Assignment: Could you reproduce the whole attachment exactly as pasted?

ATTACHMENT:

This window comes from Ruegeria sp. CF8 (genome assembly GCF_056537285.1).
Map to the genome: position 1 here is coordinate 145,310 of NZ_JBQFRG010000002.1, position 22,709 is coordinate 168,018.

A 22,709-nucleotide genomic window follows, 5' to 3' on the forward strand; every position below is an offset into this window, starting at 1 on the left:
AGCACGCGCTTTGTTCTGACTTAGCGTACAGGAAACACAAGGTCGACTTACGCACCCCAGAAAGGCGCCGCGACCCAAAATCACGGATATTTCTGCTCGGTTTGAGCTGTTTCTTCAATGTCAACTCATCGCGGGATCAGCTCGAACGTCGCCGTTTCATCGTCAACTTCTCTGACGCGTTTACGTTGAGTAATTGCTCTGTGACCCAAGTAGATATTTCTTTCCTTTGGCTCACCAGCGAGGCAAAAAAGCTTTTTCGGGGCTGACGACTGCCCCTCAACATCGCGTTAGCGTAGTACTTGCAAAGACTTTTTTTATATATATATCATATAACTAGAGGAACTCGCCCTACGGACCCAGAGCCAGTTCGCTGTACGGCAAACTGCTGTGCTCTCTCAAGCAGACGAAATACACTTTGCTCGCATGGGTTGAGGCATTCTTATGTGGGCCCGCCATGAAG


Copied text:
This window comes from Ruegeria sp. CF8 (genome assembly GCF_056537285.1).
Map to the genome: position 1 here is coordinate 145,310 of NZ_JBQFRG010000002.1, position 22,709 is coordinate 168,018.

A 22,709-nucleotide genomic window follows, 5' to 3' on the forward strand; every position below is an offset into this window, starting at 1 on the left:
AGCACGCGCTTTGTTCTGACTTAGCGTACAGGAAACACAAGGTCGACTTACGCACCCCAGAAAGGCGCCGCGACCCAAAATCACGGATATTTCTGCTCGGTTTGAGCTGTTTCTTCAATGTCAACTCATCGCGGGATCAGCTCGAACGTCGCCGTTTCATCGTCAACTTCTCTGACGCGTTTACGTTGAGTAATTGCTCTGTGACCCAAGTAGATATTTCTTTCCTTTGGCTCACCAGCGAGGCAAAAAAGCTTTTTCGGGGCTGACGACTGCCCCTCAACATCGCGTTAGCGTAGTACTTGCAAAGACTTTTTTTATATATATATCATATAACTAGAGGAACTCGCCCTACGGACCCAGAGCCAGTTCGCTGTACGGCAAACTGCTGTGCTCTCTCAAGCAGACGAAATACACTTTGCTCGCATGGGTTGAGGCATTCTTATGTGGGCCCGCCATGAAG